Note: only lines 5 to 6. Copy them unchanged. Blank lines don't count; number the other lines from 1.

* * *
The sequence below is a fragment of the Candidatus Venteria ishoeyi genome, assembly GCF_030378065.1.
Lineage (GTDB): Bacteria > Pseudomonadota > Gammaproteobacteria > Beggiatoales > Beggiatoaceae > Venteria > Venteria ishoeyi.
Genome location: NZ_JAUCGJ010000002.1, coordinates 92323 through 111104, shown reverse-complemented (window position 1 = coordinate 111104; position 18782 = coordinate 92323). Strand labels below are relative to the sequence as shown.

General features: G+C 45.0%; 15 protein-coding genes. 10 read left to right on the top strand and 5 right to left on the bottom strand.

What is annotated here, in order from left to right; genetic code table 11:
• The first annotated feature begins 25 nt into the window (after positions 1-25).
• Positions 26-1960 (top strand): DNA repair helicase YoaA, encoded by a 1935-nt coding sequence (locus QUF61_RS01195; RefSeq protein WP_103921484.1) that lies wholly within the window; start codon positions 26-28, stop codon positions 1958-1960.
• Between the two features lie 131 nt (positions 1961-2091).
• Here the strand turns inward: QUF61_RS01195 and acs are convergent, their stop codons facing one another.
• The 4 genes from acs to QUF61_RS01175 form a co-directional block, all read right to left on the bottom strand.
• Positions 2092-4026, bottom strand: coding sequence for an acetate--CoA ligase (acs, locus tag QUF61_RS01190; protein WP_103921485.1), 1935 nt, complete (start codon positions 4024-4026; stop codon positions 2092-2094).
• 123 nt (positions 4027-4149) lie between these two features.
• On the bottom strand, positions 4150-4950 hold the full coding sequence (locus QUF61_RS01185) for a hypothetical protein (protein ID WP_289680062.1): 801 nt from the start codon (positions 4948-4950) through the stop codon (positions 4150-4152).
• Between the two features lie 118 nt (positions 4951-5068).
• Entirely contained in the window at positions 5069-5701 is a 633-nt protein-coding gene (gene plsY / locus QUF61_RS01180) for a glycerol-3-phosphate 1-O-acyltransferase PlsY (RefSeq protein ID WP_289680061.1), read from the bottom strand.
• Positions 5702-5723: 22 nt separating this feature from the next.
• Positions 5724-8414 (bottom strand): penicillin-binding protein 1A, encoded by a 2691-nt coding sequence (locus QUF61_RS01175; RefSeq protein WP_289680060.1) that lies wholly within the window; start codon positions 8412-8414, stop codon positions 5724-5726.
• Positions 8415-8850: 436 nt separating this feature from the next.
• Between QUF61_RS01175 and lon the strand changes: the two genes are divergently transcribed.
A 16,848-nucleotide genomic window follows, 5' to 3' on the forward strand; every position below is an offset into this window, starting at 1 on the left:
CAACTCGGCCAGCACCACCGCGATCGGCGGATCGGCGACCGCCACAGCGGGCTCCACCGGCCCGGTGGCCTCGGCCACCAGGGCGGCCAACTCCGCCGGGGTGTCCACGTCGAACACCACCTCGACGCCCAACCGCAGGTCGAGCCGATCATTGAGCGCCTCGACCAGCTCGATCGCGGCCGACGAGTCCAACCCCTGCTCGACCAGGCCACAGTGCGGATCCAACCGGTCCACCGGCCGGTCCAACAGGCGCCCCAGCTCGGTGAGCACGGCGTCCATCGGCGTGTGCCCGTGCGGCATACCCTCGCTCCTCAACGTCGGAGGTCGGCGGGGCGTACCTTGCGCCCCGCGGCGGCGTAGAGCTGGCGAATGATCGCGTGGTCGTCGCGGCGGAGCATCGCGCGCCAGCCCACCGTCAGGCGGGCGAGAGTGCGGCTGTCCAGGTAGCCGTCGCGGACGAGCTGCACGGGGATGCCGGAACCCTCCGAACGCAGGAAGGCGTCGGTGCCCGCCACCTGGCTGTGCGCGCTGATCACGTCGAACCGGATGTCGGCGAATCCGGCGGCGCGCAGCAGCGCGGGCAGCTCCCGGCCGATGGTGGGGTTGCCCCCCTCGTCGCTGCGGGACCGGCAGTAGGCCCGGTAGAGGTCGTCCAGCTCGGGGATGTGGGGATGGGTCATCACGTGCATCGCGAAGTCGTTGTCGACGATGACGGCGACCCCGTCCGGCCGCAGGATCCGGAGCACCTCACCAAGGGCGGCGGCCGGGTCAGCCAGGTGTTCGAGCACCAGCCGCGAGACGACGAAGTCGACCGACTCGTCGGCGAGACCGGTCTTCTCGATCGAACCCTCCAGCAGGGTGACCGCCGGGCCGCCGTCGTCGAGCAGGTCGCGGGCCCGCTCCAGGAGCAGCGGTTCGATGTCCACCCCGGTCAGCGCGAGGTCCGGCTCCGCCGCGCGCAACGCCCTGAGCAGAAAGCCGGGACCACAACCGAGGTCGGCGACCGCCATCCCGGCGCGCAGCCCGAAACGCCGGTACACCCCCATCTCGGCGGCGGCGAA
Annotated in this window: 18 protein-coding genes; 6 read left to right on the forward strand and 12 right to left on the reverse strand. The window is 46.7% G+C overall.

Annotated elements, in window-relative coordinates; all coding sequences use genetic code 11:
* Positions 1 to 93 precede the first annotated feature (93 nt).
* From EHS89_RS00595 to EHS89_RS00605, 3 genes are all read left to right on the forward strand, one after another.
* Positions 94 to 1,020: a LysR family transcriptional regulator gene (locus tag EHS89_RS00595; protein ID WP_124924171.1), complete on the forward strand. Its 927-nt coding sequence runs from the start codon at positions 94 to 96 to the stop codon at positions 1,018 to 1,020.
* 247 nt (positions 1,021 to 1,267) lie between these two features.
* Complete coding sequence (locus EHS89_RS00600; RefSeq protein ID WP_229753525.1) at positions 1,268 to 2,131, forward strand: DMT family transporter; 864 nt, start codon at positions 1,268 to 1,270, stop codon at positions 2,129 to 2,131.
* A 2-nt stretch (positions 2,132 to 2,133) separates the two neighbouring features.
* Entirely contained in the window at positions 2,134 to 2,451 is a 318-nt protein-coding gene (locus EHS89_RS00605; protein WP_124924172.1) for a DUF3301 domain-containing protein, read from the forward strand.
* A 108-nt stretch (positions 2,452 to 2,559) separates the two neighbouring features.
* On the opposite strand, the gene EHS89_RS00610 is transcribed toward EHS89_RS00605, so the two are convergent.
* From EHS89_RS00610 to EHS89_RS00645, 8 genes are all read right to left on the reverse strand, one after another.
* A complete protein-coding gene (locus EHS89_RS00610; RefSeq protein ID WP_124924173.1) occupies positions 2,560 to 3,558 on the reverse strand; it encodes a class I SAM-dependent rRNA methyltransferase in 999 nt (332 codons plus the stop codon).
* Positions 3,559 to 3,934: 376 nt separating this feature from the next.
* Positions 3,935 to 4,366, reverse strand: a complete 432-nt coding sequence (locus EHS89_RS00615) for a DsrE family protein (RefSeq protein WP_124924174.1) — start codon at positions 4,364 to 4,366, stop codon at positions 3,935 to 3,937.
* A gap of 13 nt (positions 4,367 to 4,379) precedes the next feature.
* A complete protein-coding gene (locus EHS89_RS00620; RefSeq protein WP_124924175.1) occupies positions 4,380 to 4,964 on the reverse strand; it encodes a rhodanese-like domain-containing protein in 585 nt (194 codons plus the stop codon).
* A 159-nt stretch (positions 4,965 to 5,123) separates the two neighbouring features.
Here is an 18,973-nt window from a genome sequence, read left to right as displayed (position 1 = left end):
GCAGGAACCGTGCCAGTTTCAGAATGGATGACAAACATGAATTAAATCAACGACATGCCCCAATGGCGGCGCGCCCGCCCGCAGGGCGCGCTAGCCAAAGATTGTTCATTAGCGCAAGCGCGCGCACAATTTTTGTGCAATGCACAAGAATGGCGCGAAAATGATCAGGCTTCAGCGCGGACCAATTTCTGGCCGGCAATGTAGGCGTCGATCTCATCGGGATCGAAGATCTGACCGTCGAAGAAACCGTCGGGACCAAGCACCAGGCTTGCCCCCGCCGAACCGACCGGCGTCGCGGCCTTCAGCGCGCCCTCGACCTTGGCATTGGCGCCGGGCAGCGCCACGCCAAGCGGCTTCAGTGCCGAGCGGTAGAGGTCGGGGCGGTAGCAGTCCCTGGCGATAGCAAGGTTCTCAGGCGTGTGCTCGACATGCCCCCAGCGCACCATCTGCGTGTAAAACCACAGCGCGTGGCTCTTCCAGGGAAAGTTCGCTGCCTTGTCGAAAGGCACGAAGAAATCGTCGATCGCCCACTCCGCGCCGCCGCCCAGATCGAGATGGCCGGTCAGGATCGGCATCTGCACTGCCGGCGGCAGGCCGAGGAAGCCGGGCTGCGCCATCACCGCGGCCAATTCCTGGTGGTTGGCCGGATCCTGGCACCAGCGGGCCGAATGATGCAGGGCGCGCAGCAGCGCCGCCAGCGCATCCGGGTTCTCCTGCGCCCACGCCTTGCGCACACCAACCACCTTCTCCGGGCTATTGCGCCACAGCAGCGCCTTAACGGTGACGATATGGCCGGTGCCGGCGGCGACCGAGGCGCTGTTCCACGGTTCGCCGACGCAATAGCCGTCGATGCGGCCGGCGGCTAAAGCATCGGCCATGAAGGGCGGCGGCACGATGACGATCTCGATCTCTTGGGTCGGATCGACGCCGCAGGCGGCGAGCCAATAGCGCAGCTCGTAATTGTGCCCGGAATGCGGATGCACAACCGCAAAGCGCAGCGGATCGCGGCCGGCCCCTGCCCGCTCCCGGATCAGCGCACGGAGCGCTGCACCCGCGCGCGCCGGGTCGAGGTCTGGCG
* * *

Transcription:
What is annotated here, in order from left to right; genetic code table 11:
• The first annotated feature begins 25 nt into the window (after positions 1-25).